(photo credit: AP)
The downfall of Chicago gangland boss Al Capone on tax evasion charges is legend. Ever since, lawmen and prosecution strategists throughout the Western world have agreed that what worked in 1931 still constitutes the best line of attack against underworld kingpins.
In America, the RICO (Racketeer Influenced and Corrupt Organizations) Act has been successfully enforced for nearly four decades, using tax rules to target the ill-gotten gains of mafia-related and other crimes.
But here, Public Security Minister Yitzhak Aharonovitch accused the Israel Tax Authority last week of impeding law enforcement's economic warfare campaign against organized crime.
He appeared before the Knesset Control Committee, which deliberated State Comptroller Micha Lindenstrauss's recent scathing criticism of the failure to undercut underworld financial interests. Arguing that tax investigators "plainly fail to cooperate" with police, Aharonovitch cited their work-to-rules to back "demands for special pay increments" for assisting the police force.
Deputy ITA Director-General Avi Arditi said the same. Fighting financial crime is assigned to 50 of the ITA's 200 investigators. Most of the 50, Arditi complained, "constitute a geriatric problem." They're over 50 years old. All 50 investigators want "danger-pay - not a lot of money, only NIS 4 million annually," he added.
In fact, at the end of his term, premier Ehud Olmert granted the ITA NIS 30 million for fighting organized crime, and on his very last day in office Olmert added another NIS 10 million. But nothing seems to make a dent with the ITA. The police are likewise experiencing money problems. Nevertheless, Aharonovitch, a former high-ranking cop, says he'll double the number of teams assigned to combat organized crime (from six to 12) by diverting funds from maintenance and the traffic enforcement.
Should the holdup in coordination not be resolved soon, the ITA director-general promised the Knesset committee, he would personally offer police direct access to information without bureaucratic go-betweens.
That still leaves us with questions:
â€¢ Why wasn't information already in the possession of the tax authorities shared with the police (even if the procurement of new data is hampered)?
â€¢ Why the tolerance for sanctions by employees who refuse to perform the basic tasks for which they were hired?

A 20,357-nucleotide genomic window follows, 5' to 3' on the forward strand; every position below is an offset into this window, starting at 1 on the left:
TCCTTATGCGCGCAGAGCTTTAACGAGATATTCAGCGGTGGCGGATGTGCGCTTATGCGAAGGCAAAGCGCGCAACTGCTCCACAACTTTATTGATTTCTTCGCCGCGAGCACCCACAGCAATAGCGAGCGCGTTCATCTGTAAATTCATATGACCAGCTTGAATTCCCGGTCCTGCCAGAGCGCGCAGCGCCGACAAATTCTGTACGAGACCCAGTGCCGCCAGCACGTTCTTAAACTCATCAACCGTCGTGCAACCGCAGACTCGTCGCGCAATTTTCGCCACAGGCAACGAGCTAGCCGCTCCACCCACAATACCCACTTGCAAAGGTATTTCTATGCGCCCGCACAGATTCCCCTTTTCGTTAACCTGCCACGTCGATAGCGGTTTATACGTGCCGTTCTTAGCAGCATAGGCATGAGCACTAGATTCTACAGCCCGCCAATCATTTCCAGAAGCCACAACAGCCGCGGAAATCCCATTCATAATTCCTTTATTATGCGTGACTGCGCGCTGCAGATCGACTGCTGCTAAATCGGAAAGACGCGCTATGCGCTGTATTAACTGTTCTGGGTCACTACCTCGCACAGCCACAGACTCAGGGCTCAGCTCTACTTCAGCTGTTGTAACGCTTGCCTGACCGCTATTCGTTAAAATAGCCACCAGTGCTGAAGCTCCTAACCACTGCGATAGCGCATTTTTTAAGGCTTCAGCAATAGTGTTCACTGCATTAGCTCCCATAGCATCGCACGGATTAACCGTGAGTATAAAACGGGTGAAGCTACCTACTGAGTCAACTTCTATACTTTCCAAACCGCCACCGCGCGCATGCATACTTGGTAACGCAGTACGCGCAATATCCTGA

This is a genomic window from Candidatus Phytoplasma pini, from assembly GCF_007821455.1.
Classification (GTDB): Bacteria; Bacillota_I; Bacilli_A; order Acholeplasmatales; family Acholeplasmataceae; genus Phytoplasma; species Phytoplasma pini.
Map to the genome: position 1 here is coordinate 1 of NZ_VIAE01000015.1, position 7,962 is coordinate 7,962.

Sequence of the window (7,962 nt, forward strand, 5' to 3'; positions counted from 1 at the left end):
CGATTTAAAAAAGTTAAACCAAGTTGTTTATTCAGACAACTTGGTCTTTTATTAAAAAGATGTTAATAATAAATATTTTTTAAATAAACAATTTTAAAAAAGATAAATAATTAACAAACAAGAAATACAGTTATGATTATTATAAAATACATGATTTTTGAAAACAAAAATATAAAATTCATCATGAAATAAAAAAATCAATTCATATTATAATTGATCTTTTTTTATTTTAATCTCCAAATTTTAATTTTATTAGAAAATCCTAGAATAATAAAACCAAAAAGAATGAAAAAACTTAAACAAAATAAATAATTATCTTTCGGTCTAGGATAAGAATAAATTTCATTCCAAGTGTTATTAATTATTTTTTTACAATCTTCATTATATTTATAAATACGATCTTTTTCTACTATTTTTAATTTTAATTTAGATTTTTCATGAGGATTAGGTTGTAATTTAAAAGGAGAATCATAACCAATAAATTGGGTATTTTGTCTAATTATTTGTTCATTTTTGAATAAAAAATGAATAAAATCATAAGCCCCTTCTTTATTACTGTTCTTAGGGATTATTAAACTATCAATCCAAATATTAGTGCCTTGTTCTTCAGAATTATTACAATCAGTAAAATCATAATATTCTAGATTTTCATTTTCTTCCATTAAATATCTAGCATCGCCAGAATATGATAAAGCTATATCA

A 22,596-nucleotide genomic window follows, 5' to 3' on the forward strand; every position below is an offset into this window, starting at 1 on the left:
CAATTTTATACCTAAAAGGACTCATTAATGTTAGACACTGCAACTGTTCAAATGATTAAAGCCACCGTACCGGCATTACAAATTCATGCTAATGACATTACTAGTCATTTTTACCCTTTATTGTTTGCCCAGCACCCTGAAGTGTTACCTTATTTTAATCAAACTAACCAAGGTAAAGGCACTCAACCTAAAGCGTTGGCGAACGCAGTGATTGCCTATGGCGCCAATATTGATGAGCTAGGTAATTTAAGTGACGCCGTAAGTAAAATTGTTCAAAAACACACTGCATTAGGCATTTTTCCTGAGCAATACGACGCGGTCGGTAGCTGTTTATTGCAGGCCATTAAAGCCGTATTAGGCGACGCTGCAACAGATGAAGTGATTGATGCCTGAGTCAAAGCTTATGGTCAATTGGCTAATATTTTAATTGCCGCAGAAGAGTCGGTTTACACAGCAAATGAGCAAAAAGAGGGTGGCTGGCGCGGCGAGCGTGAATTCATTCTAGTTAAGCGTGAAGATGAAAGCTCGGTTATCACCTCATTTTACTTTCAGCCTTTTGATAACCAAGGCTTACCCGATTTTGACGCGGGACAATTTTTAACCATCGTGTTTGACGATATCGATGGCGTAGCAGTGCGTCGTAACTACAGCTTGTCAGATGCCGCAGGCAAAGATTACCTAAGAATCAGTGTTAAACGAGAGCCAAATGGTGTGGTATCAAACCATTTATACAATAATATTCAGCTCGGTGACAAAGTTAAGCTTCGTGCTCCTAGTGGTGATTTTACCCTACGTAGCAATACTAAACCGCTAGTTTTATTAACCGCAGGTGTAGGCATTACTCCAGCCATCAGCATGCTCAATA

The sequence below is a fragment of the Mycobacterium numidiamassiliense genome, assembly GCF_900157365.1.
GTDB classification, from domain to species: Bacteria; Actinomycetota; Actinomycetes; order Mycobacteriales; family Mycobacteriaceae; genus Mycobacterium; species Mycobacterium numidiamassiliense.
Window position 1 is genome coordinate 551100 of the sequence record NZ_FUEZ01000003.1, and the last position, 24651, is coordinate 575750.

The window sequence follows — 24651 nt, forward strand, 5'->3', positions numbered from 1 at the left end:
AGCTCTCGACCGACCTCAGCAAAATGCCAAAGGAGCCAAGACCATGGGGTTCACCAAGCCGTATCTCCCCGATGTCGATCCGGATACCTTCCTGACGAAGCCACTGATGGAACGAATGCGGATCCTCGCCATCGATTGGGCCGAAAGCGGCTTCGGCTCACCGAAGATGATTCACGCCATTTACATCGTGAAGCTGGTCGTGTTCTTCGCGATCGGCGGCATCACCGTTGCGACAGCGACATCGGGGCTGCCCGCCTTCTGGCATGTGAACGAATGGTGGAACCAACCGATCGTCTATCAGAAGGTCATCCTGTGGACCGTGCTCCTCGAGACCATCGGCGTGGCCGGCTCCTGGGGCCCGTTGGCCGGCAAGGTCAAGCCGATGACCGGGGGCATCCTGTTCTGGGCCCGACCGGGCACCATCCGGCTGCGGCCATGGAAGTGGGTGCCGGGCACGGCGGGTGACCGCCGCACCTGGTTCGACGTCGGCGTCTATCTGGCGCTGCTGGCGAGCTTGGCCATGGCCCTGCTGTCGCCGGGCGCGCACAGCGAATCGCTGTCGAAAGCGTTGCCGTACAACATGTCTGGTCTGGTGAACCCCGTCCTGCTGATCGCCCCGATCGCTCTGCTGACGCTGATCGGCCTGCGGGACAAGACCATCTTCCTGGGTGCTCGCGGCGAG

â€¢ How was Olmert's NIS 40 million spent?
â€¢ Why was a crucial anti-crime offensive sabotaged for so long, without a squawk, until the comptroller's exposÃ©?
This is no less than scandalous because organized crime isn't only an eternal parasite sucking away at society, it also claims the lives of innocents. Mob infighting costs innocent lives. Each underworld hit indiscriminately endangers passersby. The most glaring incident was last summer's shooting of Marguerita Lautin, who "got in the way" at Bat Yam Beach.
Lindenstrauss excoriated the shortcircuit in police-ITA relations and noted that the police "never completed the mapping of underworld property." Only some NIS 62 million worth of holdings were pinpointed; organizational breakdowns then cut the effort short. Liens were imposed on only a minuscule fraction of the property because of legal and technical encumbrances. Almost no liens were put on NIS 24 million worth of assets provisionally seized.
So far, according to Lindenstrauss (and corroborated by police and ITA admissions), the bulging pockets of crime families have hardly been touched.
THE comptroller's latest report acknowledges that the police have managed to put many leading underworld hoodlums behind bars - at least temporarily. It's estimated that, in all, there are 17 underworld organizations in Israel, with about 19 of their top chieftains now jailed.
The problem is that their "legitimate" money-making ventures - purchased by ill-gotten gains - continue to rake in profits while the authorities seem stymied in their efforts due to bureaucratic foot-dragging at the ITA.
Law enforcement has to prove that the seemingly legitimate enterprises in question, aren't.
But this cannot be achieved if the police officers and the taxmen won't talk to each other. That petty inter-departmental squabbles continue to foil a vital concerted governmental campaign is a travesty. The pernicious contagion of organized crime causes our society to decay. These felons aren't just minor delinquents engaged in petty misdemeanors. Rooting them out can't be put on hold.
Even as they fight the criminal extortionists, the police shouldn't have to contend with workers at the ITA playing their own extortion game.